Nathaniel Bacon Diary
Scope and Contents
In the diary, Judge Bacon discusses various court cases and the mode of travel he uses to get to each of the cases. He discusses traveling with the Union Army and going to different forts during the Civil War. He also reviews the daily weather, and takes accounting notes for his farm. The writing for each date is between two and three statements, which are often written in fragments. The diary is helpful to see the different cases and duties of a Circuit Judge and to track different forts and battles that occurred during 1861. It is limited to the emotions of Judge Bacon and does not convey why he traveled with the Union Army.
The diary begins with content about his traveling to different towns and counties for various court cases. He mentions comments and arguments passengers were discussing during his travels to and from court cases. Bacon notes the letters he has received during the year, and also takes notes on the amount of sales that were made on his farm. Later in the diary, he documents having dinner with the 8th regiment of the Michigan Calvary as well as travelling to different states and visiting various forts during the Civil War. He discusses participating in the National Fasting Day of Humiliation, established by President Lincoln. The diary ends with his return to Niles, Michigan, and he records his accounts of the farms and distinct holidays.
- Bacon, Nathaniel, 1802-1869 (Person)
Biographical / Historical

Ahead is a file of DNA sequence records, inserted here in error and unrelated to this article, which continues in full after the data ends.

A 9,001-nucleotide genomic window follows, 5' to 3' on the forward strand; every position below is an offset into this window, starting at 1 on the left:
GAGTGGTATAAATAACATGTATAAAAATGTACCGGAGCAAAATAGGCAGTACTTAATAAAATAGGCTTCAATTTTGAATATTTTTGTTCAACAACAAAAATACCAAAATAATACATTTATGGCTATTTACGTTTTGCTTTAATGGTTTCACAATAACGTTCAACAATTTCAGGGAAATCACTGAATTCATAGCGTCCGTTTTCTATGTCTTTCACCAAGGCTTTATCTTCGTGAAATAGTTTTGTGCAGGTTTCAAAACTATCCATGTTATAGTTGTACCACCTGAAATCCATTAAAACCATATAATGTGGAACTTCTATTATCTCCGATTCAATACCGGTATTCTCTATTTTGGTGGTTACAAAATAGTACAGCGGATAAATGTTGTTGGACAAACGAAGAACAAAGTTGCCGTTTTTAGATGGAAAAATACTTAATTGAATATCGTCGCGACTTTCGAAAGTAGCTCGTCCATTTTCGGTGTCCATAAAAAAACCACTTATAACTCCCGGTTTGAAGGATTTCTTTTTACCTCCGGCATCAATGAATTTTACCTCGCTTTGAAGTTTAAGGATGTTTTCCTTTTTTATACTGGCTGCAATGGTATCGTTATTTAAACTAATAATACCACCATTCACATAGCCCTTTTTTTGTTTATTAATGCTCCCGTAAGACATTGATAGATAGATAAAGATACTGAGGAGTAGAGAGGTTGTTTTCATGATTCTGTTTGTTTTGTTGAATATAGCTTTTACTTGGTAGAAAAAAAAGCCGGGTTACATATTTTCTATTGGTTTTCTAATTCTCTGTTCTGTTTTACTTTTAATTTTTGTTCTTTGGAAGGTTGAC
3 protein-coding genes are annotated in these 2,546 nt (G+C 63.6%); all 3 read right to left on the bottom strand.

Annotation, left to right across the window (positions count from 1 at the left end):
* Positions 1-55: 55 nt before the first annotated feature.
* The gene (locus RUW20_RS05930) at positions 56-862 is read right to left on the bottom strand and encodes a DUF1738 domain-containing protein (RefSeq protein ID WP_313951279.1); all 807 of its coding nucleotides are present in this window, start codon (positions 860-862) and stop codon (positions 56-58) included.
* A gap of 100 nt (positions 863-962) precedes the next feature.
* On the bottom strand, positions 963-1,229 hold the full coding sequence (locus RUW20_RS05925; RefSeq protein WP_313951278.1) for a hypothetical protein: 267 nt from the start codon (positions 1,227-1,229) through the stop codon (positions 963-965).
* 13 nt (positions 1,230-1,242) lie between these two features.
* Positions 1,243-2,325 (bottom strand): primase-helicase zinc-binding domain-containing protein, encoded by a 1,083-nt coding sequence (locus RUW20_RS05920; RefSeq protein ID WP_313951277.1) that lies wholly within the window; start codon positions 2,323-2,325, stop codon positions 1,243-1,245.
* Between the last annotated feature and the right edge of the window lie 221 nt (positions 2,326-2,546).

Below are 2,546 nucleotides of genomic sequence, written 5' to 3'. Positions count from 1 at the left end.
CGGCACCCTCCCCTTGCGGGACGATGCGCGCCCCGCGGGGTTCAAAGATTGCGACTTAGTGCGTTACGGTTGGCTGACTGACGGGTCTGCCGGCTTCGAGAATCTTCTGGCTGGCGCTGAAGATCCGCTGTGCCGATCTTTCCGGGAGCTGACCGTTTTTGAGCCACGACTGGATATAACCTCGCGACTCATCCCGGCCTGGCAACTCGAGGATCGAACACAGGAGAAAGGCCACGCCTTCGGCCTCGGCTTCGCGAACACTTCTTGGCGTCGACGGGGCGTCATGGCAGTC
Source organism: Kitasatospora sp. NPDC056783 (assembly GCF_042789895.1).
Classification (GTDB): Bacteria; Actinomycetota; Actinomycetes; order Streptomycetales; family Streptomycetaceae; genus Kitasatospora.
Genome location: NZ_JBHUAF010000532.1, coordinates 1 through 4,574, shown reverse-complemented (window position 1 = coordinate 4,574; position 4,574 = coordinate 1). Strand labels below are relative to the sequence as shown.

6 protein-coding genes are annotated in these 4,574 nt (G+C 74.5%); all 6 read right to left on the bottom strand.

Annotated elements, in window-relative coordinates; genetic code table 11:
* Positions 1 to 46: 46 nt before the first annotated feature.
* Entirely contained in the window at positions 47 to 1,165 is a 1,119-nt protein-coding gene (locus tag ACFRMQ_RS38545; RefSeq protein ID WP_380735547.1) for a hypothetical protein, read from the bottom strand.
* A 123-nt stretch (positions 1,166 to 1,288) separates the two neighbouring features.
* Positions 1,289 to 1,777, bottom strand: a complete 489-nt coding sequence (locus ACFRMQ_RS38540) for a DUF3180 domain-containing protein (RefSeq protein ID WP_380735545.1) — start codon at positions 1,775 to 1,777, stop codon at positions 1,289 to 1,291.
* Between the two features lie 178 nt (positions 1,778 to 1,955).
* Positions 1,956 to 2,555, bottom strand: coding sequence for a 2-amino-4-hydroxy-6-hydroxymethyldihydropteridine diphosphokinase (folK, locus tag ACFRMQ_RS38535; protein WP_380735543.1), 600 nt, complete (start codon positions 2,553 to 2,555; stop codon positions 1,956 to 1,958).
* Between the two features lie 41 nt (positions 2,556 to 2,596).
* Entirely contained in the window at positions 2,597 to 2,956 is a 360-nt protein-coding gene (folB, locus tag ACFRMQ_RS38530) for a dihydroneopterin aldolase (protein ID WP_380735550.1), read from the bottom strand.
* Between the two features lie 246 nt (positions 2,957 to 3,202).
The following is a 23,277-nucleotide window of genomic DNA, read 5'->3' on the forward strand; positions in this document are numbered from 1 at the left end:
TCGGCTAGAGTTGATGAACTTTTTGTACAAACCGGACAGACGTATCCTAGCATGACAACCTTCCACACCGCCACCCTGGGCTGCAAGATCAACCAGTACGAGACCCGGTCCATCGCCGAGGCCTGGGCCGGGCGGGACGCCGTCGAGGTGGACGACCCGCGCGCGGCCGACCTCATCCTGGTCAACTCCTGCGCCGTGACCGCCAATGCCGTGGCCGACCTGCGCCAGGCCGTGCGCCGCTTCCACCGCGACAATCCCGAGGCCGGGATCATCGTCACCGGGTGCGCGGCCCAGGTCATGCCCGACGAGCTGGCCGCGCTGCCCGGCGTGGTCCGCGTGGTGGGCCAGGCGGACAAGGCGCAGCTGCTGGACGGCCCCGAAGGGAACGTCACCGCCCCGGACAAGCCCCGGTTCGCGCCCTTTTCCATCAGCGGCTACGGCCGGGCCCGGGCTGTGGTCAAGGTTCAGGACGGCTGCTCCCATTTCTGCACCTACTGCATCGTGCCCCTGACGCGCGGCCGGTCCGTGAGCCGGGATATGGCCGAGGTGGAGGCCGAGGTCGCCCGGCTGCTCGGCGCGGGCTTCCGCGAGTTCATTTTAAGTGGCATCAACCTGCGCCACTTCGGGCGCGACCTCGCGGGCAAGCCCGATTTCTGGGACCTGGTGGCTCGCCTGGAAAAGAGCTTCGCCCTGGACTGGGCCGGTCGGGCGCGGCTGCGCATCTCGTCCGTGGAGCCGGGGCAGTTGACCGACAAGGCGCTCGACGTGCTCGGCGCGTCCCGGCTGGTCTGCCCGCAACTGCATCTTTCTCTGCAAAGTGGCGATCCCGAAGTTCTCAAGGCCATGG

Nathaniel Bacon (July 14, 1802 – September 9, 1869) was born in Saratoga County, New York and was raised on a farm. He graduated from Union College in 1824. After graduating he began studying law in the office of Judge Sampson, of Rochester, New York. In 1833, he moved to Niles, Michigan and settled on a farm. He was the Prosecuting Attorney for many years. In 1855, he was elected Judge of the Second Judicial Circuit and he worked with other Circuit Judges as the Supreme Court, as it was the law at this time. He was reelected Circuit Judge every six years until the end of his life. Judge Bacon lived in Niles, Michigan until his death on September 9, 1869. His second wife, Caroline S. Lord Bacon, and children outlived him. He is buried in Silver Brook Cemetery in Niles, Michigan.
1 Volumes ; 6 x 4 inches
Language of Materials
The diary is 6 x 4 inches and is bound together. It contains lined paper with the dates and days of the week printed on it. The diary is over 150 years old and is fragile. The cover of the diary is worn, and the pages inside are yellow and beginning to deteriorate and break apart, if not handled with proper care. The hand writing is of an average size and is manageable to read. Overall, the diary should be handled with extreme care and caution.
This diary belonged to Nathaniel Bacon, who was a Circuit Court Judge, in the year 1861. The written entries date from 1 January to 31 December. The diary focuses on court cases in Berrien, Cass, Branch, and Saint Joseph counties, Civil War events that occurred during 1861, farming, and the weather.
This diary was purchased through the Starring Endowment.
- Nathaniel Bacon Diary Finding Aid
- Chelsea B. Rowley
- Description rules
- Describing Archives: A Content Standard
- Language of description
- Script of description
- Code for undetermined script
- Language of description note
Part of the Western Michigan University Archives & Regional History Collections Repository
Charles C. and Lynn L. Zhang Legacy Collections Center
1650 Oakland Drive
Kalamazoo MI 49008-5307 US